Saturday, May 23, 2009

L2O - 05/18/2009

L2O burst onto the dining scene in May 2008 and was nominated for a James Beard award for best new restaurant in 2009. Though L2O lost to Momofuku Ko, that in no way diminishes the impressive work Chef Gras has done in such a short time. The brainchild of Chef Laurent Gras, L2O blends Chef Gras' French training under Michelin starred luminaries like Alain Ducasse, Guy Savoy, with influences he picked up during a stint in Japan. The restaurant offers 4-course, 6-course and 12-course courses in the main dining room. The restaurant has a contemporary interior dressed in warm ebony wood with white leather chairs and clean stark lines that suits the menu perfectly. The restaurant seems a bit out of place compared with the stuffy old world trappings of the hotel lobby.

In addition to the above menus, the restaurant also offers a "secret" 14 course (19 by my count) Kaiseki served in a private tatami room by a pair of kimono clad servers. The Kaiseki menu struck me as the mirror image of the main dining room, traditional instead of contemporary with a French-inspired Japanese menu rather than a Japanese-inspired French menu.

L2O Gimlet - Plymouth, House Lime Cordial, Aperol
The light citrus notes of the lime cordial are immediately apparent, though the bitter orange of the Aperol makes itself known in short order, the cocktail effectively uses liqueur to add some complexity and weight to the mix.

The Norman - Le Compte Calvados, Lang Beerenauslese
Sort of the opposite of the above drink, the woody smoky Calvados apple brandy was immediately apparent though on subsequent tastings, I noticed the tempering influence of the Beerenauslese's honeyed character.

Amuse 01: Oyster, Sake, Red Wine Vinegar
The flavor of sake overwhelms the palate on the attack but that is quickly replaced by the dry brine from the oyster. I suspect the sake marinade muted the natural sweetness of the shellfish, leaving only the lingering flavor of the ocean.

Amuse 02: Tuna, Foie Gras
A prime example of top quality tuna, presenting a clean fresh flavor and tender texture. The foie gras had a texture akin to ice cream, almost melting in the mouth, though I would have liked the liver's unctuous flavor to be more apparent in the dish.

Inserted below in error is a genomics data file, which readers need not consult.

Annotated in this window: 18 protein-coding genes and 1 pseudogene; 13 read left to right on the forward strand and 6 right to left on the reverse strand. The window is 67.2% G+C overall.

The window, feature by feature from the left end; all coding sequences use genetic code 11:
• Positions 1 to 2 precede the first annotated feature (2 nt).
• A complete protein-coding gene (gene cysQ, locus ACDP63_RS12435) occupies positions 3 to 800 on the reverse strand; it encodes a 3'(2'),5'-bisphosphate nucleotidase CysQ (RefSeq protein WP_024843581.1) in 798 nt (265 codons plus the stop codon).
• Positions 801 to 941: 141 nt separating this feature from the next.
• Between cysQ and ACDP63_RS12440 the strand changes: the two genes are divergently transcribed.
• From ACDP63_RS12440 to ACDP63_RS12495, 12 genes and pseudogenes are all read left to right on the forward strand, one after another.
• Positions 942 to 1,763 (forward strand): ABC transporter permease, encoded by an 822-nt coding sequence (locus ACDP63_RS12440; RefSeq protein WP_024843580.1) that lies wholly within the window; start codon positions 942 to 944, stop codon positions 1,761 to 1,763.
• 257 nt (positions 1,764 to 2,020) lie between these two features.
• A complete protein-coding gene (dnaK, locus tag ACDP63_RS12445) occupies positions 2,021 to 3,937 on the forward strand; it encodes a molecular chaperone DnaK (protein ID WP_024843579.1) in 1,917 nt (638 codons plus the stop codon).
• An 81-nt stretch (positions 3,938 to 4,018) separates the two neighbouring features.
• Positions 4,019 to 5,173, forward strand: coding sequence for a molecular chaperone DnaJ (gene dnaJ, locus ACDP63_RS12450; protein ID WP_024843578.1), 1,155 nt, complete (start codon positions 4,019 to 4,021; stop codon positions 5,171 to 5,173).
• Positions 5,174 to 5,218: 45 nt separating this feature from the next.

Amuse 03: Smoked Salmon, Earl Grey
Very tender smoked salmon definitely the focus of this bite, the Earl Grey dusting the edge of the fish was almost peppery in nature, a light flavor but a gritty texture that tingles the tongue. The ginger noodle was totally superfluous.

Amuse 04: Escolar Jamón, Espelette
Basically fish ham, the Escolar had a denser mouthfeel very reminiscent of pork and a salty savory flavor to match. The green sprout resting atop the fish added some moisture and a contrasting vegetal note.

Amuse 05: Kinmedai
Szegeti, Gruner Veltliner, Sekt, Austria NV
The last of the five amuses was a bit of Kinmedai served with shiso flower and ginger oil. The shiso gives a sweet mintiness to compliment the oiliness of the fish. When taken with the ginger oil the fish had a rich sense of umami to it. The wine was a sparkling GV from a producer known for making sparklers out of non-traditional grapes, indeed the mineral driven Sekt worked nicely with all the lightly flavored fishes.

Bread - Whole Wheat, Demi-Baguette, Panalé, Rosemary Croissant, Red Onion Epi, Country Bread
A very nice bread selection overall, my favorite was the Rosemary Croissant with its buttery sweet flavor kissed with a hint of rosemary and its flaky exterior wrapped around a light airy center. My companion thought ordering all the bread at once seemed a bit piggish, but that didn't stop him from sampling from my plate

01: Medai, Salmon Roe, Shiso Flower
The medai had a firm texture and mild flavor, relying mainly on the firm ikura and shiso flower for flavor; once again the ginger noodles seem more for decoration than anything else. This dish seems to need a bit more polish, the ikura and shiso flower don't work in harmony, with only one flavor apparent at any given time. When taken with the wine, the fish developed a fishy almost oyster-like character.

Bread - Asiago Cheese
We were given a reload on bread with one new entry, an Asiago Cheese bread, creamy and mild with the cheese providing a nice weighty richness.

02: Sashimi, Ginger, Wsasabi
Ichishima, Silk Deluxe, Junmai, Niigata
We were given three types of Sashimi: Fluke, Kinmedai, Shima Aji each with a dollop of ponzu and soy gelée as well as a Soy Meringue. The fluke was the lightest of the three fish, a canvas for the sweet-savory notes of its accouterments. The Kinmedai was similar, really highlighting the fish in unison with the candied ginger, soy, and ponzu. The shima aji was my favorite of the three, with the yuzu kocho a wonderful accompaniment to the rich flavor of the aji. The Meringue was more like a sticky foam and tasted reminiscent of Chinese beef jerky with a grassy twist from the leafy green. I was a bit surprised how well the Silk worked with the fish. Typically I prefer a drier sake but the bolder flavors complimented the intensity of the ponzu and soy gelée paired with the fish.

03: Nameko, Asparagus
Riesling Kabinett, Dr. H. Bergweiler, Germany, 2007